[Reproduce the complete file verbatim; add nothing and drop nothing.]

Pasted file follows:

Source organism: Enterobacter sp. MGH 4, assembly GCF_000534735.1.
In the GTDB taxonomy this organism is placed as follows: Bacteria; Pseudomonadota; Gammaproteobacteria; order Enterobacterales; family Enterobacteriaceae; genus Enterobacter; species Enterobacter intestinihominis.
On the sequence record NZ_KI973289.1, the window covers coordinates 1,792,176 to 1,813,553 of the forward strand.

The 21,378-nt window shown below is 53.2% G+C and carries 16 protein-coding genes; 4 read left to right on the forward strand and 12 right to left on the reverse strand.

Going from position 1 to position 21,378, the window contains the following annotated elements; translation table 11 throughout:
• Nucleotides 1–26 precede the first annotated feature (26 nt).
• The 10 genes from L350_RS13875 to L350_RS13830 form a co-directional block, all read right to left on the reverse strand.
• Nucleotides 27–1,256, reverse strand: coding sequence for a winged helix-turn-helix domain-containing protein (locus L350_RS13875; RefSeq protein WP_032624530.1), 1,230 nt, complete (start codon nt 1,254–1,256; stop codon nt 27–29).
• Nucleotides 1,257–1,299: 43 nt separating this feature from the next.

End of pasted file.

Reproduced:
Source organism: Enterobacter sp. MGH 4, assembly GCF_000534735.1.
In the GTDB taxonomy this organism is placed as follows: Bacteria; Pseudomonadota; Gammaproteobacteria; order Enterobacterales; family Enterobacteriaceae; genus Enterobacter; species Enterobacter intestinihominis.
On the sequence record NZ_KI973289.1, the window covers coordinates 1,792,176 to 1,813,553 of the forward strand.

The 21,378-nt window shown below is 53.2% G+C and carries 16 protein-coding genes; 4 read left to right on the forward strand and 12 right to left on the reverse strand.

Going from position 1 to position 21,378, the window contains the following annotated elements; translation table 11 throughout:
• Nucleotides 1–26 precede the first annotated feature (26 nt).
• The 10 genes from L350_RS13875 to L350_RS13830 form a co-directional block, all read right to left on the reverse strand.
• Nucleotides 27–1,256, reverse strand: coding sequence for a winged helix-turn-helix domain-containing protein (locus L350_RS13875; RefSeq protein WP_032624530.1), 1,230 nt, complete (start codon nt 1,254–1,256; stop codon nt 27–29).
• Nucleotides 1,257–1,299: 43 nt separating this feature from the next.